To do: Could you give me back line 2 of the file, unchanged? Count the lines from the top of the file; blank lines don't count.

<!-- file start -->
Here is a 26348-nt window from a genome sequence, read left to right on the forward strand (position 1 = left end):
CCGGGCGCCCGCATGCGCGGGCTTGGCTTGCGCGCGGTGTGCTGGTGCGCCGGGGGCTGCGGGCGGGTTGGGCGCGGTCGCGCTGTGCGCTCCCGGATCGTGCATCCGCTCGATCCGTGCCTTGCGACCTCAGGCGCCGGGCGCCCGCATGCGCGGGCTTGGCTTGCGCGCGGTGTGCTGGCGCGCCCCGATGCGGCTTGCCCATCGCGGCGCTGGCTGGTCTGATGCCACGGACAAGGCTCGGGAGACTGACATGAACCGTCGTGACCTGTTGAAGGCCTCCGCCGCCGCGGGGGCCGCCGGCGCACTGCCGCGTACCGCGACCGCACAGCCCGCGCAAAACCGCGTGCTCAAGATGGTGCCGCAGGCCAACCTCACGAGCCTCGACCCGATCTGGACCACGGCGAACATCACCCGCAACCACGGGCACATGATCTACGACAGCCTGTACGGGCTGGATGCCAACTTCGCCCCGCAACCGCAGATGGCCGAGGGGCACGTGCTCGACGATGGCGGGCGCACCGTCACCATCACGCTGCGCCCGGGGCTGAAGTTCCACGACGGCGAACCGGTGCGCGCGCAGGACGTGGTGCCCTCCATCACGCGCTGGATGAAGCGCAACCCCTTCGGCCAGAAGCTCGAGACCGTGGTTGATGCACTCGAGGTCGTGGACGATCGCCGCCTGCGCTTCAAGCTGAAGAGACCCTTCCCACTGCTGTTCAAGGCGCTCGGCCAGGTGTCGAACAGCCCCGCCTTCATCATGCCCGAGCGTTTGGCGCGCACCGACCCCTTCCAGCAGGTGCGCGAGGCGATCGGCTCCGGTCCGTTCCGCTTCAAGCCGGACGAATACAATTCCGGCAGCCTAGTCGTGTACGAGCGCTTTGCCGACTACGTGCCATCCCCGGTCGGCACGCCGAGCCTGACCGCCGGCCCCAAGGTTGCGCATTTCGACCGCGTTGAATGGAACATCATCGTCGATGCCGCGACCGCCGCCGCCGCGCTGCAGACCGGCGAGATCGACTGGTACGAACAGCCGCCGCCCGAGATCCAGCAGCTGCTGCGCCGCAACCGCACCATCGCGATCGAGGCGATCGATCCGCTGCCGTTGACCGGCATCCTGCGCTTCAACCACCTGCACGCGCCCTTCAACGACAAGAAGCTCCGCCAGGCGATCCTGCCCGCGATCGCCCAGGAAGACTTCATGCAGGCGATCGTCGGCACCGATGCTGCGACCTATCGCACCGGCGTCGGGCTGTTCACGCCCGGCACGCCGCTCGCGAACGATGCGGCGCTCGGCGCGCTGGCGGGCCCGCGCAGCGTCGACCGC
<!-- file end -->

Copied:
CCGGGCGCCCGCATGCGCGGGCTTGGCTTGCGCGCGGTGTGCTGGTGCGCCGGGGGCTGCGGGCGGGTTGGGCGCGGTCGCGCTGTGCGCTCCCGGATCGTGCATCCGCTCGATCCGTGCCTTGCGACCTCAGGCGCCGGGCGCCCGCATGCGCGGGCTTGGCTTGCGCGCGGTGTGCTGGCGCGCCCCGATGCGGCTTGCCCATCGCGGCGCTGGCTGGTCTGATGCCACGGACAAGGCTCGGGAGACTGACATGAACCGTCGTGACCTGTTGAAGGCCTCCGCCGCCGCGGGGGCCGCCGGCGCACTGCCGCGTACCGCGACCGCACAGCCCGCGCAAAACCGCGTGCTCAAGATGGTGCCGCAGGCCAACCTCACGAGCCTCGACCCGATCTGGACCACGGCGAACATCACCCGCAACCACGGGCACATGATCTACGACAGCCTGTACGGGCTGGATGCCAACTTCGCCCCGCAACCGCAGATGGCCGAGGGGCACGTGCTCGACGATGGCGGGCGCACCGTCACCATCACGCTGCGCCCGGGGCTGAAGTTCCACGACGGCGAACCGGTGCGCGCGCAGGACGTGGTGCCCTCCATCACGCGCTGGATGAAGCGCAACCCCTTCGGCCAGAAGCTCGAGACCGTGGTTGATGCACTCGAGGTCGTGGACGATCGCCGCCTGCGCTTCAAGCTGAAGAGACCCTTCCCACTGCTGTTCAAGGCGCTCGGCCAGGTGTCGAACAGCCCCGCCTTCATCATGCCCGAGCGTTTGGCGCGCACCGACCCCTTCCAGCAGGTGCGCGAGGCGATCGGCTCCGGTCCGTTCCGCTTCAAGCCGGACGAATACAATTCCGGCAGCCTAGTCGTGTACGAGCGCTTTGCCGACTACGTGCCATCCCCGGTCGGCACGCCGAGCCTGACCGCCGGCCCCAAGGTTGCGCATTTCGACCGCGTTGAATGGAACATCATCGTCGATGCCGCGACCGCCGCCGCCGCGCTGCAGACCGGCGAGATCGACTGGTACGAACAGCCGCCGCCCGAGATCCAGCAGCTGCTGCGCCGCAACCGCACCATCGCGATCGAGGCGATCGATCCGCTGCCGTTGACCGGCATCCTGCGCTTCAACCACCTGCACGCGCCCTTCAACGACAAGAAGCTCCGCCAGGCGATCCTGCCCGCGATCGCCCAGGAAGACTTCATGCAGGCGATCGTCGGCACCGATGCTGCGACCTATCGCACCGGCGTCGGGCTGTTCACGCCCGGCACGCCGCTCGCGAACGATGCGGCGCTCGGCGCGCTGGCGGGCCCGCGCAGCGTCGACCGC